A personal coach and a public speaker
Mikael started coaching a group of ten to 20 people how to train when he was ten. At the time, he had a mentor who taught him about life.
“Because of my condition, I don’t scare people. I think I have chosen the way to come in this earth so I could reach people without them thinking I’m crazy.
“I give my audience the pictures of my life. It’s a true story and they react. That’s what I do when I do public speaking. I don’t tell people what is right or wrong. It’s up to them. When people listen to my talk, they forget about me because they see themselves,” said Mikael.
Mikael has been a personal coach for over 30 years, and a public speaker and an artist for over 20 years.
“Whatever you do, don’t wait. Just do it. Don’t care what people say. If you have the passion, go for it and you’ll be good at nearly everything. It’s five per cent talent and 95 per cent practice.
“Many people want many things and have different goals in their lives, but to be a painter you need to paint. You don’t need to be good but you need to paint at least every week.
“When I started I didn’t know how to paint. I just knew I wanted to paint and I decided that I would do 100 paintings before deciding whether I should continue. When I finished 100 paintings, I knew it was for me. However, I know that the best painting I’ll make would be in 10 years from now,” said Mikael.
Moving to Rayong, Thailand
As Mikael’s physical condition means he often has cramps, especially in cold weather, he decided to move from Sweden to tropical Thailand four years ago. Through a long-term connection between his Swedish ex-wife and well-known Swedish education expert Lars-Erik Uneståhl, Mikael joined the mental coaching & training centre in Rayong called “Center for Excellence in Thailand (CET)”, which is an affiliation of Skandinaviska Ledarhögskolan.
“That’s one of the reasons why I came here. Without him, I have nothing in Thailand,” said Mikael.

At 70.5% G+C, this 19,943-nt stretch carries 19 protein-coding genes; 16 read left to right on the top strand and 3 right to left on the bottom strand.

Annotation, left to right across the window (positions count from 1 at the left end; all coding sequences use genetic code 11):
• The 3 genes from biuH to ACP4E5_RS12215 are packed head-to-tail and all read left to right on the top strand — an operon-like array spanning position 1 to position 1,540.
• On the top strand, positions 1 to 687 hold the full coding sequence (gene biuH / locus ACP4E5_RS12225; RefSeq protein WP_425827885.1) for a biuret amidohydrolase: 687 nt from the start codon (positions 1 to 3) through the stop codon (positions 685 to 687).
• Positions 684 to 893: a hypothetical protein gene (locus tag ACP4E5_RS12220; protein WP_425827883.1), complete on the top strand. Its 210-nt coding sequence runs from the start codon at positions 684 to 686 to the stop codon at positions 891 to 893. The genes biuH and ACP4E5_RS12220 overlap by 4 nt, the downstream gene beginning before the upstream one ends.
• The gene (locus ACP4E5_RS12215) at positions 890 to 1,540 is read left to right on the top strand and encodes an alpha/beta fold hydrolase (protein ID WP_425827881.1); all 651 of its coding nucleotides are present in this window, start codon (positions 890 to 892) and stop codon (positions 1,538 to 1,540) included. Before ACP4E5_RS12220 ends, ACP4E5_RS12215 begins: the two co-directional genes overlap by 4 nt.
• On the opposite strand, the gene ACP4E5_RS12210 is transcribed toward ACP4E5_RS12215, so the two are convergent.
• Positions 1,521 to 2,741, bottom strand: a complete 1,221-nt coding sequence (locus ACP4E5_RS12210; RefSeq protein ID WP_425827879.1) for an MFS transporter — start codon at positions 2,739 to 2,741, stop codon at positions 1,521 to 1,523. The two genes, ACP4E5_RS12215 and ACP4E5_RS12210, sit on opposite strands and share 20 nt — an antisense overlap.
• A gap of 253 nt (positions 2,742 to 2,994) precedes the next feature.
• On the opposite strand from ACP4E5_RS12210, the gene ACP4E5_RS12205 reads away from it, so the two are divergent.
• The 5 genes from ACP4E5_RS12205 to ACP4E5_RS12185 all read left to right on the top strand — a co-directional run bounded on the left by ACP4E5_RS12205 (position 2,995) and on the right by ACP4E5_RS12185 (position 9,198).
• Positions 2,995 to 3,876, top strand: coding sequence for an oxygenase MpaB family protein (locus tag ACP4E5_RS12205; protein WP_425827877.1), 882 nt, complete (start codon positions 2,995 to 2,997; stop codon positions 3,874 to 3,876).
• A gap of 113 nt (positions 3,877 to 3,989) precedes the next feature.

Located near Thaihem, a Swedish villa community, the centre is about 20 kilometres east of Ban Phe, 100 metres from the sea and just 25 minutes from the famous Koh Samet.
Mikael plans to offer weekend coaching sessions at the centre in Rayong to anyone who is interested.
“It will be a mini coaching session to help you understand yourself and your life, or what you really want to do with your life,” he said.
Mikael believes that human beings come to this planet with a purpose. He said he has met and coached many people, where he has been by their sides finding their purposes.
“Finding a purpose for your life is important. For me I have many but for some, one is enough. It doesn’t matter what you choose. After you find it, walk that path until the end,” said Mikael.
“I met many good sportsmen who started their paths but didn’t have enough passion to go to the Olympics because they didn’t have the strength to train 50 hours more per week to pass that line,” he added.
At the moment, Mikael lives in Rayong with his Thai wife “Khun Kai”, whom he has been with for two years.
Mikael’s next goal is to make great music and wow the crowds with his live performance.